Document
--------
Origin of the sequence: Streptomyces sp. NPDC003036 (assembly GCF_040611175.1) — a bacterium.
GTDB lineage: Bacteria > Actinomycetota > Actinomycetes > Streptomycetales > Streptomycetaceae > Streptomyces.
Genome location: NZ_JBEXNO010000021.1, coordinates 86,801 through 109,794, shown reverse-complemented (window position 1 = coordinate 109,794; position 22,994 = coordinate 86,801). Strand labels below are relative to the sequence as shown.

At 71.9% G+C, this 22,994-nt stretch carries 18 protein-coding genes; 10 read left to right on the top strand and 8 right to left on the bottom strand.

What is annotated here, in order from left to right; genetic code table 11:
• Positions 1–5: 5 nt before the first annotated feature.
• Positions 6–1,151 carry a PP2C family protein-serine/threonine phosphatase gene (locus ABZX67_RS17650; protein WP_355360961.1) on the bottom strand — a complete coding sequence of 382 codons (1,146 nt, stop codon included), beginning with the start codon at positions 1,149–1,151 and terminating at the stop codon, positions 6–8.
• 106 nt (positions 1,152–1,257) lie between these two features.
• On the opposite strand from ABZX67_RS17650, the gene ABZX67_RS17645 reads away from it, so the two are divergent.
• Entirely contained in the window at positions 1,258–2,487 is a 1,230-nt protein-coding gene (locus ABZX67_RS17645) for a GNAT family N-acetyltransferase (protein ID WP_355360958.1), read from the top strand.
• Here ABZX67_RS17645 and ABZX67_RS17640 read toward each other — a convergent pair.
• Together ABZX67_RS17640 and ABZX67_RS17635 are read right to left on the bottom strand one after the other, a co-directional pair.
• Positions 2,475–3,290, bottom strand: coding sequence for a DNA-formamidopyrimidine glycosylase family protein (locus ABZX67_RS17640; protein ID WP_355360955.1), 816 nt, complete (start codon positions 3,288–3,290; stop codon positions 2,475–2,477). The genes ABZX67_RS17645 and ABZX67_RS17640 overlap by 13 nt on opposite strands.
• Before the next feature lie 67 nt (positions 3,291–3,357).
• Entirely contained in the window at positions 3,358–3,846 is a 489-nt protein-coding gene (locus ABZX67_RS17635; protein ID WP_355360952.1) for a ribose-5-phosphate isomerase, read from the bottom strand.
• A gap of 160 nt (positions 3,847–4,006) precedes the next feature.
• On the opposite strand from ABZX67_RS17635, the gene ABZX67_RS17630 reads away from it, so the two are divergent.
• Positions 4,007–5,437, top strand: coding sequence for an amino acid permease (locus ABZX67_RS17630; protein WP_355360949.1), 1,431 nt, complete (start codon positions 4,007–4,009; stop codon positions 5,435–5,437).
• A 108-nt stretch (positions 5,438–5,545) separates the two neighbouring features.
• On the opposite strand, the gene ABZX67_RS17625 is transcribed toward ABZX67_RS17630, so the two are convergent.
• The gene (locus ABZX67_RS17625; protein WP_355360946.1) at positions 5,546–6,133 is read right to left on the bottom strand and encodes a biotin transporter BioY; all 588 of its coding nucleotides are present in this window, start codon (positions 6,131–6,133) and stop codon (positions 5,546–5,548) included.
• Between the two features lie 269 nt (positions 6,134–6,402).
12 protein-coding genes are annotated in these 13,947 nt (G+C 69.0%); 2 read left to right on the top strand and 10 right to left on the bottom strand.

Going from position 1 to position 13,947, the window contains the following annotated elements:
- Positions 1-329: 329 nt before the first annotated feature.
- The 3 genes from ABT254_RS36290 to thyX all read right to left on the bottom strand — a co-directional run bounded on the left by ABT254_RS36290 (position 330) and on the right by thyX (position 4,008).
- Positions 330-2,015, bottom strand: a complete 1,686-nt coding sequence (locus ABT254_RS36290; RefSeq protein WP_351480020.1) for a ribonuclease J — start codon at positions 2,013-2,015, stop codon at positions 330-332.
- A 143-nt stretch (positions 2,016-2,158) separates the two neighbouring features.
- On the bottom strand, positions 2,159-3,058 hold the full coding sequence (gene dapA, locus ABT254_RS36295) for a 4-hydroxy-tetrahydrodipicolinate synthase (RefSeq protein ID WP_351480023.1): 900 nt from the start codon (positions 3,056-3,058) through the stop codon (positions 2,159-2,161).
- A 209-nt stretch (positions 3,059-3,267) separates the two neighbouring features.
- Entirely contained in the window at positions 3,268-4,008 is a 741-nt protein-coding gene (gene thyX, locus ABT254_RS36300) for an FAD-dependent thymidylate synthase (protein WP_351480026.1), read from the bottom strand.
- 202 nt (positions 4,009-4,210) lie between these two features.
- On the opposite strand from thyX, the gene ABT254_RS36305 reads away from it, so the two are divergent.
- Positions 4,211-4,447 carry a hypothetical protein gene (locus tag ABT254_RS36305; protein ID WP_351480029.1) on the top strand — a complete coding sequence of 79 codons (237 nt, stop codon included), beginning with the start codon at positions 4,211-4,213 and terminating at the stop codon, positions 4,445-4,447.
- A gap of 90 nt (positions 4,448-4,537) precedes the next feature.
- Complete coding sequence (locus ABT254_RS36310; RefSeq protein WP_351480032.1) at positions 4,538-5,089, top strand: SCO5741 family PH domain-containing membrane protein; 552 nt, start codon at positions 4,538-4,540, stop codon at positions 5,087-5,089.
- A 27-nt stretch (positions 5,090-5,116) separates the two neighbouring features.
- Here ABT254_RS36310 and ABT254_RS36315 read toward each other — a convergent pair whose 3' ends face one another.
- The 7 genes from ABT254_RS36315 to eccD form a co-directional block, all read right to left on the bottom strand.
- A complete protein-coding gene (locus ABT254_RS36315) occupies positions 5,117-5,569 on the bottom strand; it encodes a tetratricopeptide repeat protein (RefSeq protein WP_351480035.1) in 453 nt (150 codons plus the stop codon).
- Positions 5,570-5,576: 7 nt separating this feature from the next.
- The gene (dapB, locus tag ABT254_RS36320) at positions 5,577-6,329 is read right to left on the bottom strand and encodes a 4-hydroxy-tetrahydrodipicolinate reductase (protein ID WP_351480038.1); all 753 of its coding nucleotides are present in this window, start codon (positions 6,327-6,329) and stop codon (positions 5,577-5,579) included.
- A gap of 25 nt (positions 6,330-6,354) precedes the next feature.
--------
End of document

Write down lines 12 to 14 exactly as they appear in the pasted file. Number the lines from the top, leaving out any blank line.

• Together ABZX67_RS17640 and ABZX67_RS17635 are read right to left on the bottom strand one after the other, a co-directional pair.
• Positions 2,475–3,290, bottom strand: coding sequence for a DNA-formamidopyrimidine glycosylase family protein (locus ABZX67_RS17640; protein ID WP_355360955.1), 816 nt, complete (start codon positions 3,288–3,290; stop codon positions 2,475–2,477). The genes ABZX67_RS17645 and ABZX67_RS17640 overlap by 13 nt on opposite strands.
• Before the next feature lie 67 nt (positions 3,291–3,357).